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Culture > Bliss

The striking cars of the 2018 Tokyo Auto Salon

Automotive customization at its best and craziest

The annual Tokyo Auto Salon attracts aftermarket enthusiasts from around the world. PHOTO BY SAM LIUSON

Coming to the 2018 Tokyo Auto Salon at Makuhari Messe this weekend, I was expecting to see fresh displays since I had not been able to attend the event the past two years due to other commitments. What I saw were the new favorite cars of the show: the Honda NSX and the Lexus LC500.

Booths that impressed me: Liberty Walk, Mercedes-AMG, Lexus, Subaru and Honda.

Cars that stood out to me: Subaru Viziv Performance STI Concept, Honda Civic Type R Mugen, Toyota GR Super Sport Concept and old-school Nissan Skylines.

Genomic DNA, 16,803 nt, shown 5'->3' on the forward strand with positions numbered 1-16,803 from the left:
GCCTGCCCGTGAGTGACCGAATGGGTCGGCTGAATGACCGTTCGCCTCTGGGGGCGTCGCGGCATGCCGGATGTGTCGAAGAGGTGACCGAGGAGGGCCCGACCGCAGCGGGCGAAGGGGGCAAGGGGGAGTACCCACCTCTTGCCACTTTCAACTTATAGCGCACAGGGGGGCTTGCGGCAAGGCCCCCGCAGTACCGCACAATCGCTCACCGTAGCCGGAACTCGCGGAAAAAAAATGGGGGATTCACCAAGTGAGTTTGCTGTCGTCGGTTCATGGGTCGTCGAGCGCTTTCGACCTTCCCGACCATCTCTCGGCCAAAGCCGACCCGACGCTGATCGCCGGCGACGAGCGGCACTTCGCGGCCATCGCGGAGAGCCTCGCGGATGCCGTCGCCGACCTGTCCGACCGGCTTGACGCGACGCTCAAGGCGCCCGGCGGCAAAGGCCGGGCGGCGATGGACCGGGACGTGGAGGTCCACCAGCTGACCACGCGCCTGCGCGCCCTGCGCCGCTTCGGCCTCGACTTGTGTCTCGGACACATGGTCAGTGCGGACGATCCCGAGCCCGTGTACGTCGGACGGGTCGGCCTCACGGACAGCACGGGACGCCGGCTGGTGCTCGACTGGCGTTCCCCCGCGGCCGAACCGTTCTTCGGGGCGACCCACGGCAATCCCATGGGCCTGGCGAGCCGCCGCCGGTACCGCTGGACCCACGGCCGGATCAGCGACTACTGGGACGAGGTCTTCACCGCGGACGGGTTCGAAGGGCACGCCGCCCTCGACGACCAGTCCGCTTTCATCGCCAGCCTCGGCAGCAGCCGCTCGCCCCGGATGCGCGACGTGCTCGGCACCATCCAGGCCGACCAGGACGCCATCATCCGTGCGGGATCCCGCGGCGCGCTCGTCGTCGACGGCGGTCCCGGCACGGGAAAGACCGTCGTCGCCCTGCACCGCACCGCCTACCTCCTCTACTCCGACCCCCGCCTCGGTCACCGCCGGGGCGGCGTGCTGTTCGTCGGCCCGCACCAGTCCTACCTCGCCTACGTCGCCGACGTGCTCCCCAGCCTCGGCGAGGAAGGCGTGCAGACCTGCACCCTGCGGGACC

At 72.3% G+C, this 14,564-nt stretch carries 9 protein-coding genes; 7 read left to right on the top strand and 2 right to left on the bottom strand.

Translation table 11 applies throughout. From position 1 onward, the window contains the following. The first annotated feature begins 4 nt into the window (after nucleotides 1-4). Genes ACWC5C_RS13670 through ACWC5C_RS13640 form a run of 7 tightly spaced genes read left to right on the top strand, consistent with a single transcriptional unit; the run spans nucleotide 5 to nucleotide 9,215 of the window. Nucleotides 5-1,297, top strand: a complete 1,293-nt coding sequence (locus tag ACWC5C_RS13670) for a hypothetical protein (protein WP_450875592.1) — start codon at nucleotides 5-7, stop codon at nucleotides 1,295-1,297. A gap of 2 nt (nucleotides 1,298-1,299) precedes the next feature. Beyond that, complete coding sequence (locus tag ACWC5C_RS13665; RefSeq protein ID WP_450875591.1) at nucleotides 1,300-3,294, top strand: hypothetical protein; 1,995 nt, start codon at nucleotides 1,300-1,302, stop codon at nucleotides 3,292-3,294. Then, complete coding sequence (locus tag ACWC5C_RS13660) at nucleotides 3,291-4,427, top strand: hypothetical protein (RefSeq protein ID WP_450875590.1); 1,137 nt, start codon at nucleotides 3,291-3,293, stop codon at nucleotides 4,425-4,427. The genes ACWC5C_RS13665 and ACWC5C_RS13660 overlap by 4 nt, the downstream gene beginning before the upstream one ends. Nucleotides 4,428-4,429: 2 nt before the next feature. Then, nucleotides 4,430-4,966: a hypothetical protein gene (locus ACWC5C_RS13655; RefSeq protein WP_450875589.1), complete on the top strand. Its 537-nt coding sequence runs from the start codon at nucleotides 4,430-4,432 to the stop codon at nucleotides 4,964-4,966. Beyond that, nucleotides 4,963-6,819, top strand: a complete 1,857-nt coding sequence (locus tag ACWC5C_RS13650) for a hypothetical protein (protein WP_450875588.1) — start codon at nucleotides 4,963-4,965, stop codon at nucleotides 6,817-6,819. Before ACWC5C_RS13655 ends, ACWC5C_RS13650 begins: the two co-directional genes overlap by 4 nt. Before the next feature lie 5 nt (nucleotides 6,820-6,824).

It soon became obvious to me that the Japanese aftermarket industry was in an economic slump, as many automotive companies were missing—and those that were present merely had recycled cars and products. I was surprised to finish covering the show in one day (it had previously taken me two days to see everything).

Nevertheless, TAS remains to be the place where aftermarket trends are set (expect more copycat versions of Liberty Walk’s wide bodykits as well as camo body wraps). What is important is that the show continues to promote automotive fashion and personalization. After all, who wants to go to a party and bump into another guy wearing the exact same shirt?

Japanese car culture always offers a mix of old-school charm and in-your-face novelty. PHOTOS BY SAM LIUSON


Sam Liuson

Sam is the president and CEO of Wheel Gallery, an aftermarket shop that sells Concept One and Black Rhino alloy wheels, among others. He leads a Bible study group that includes fellow businessmen in the motoring community.



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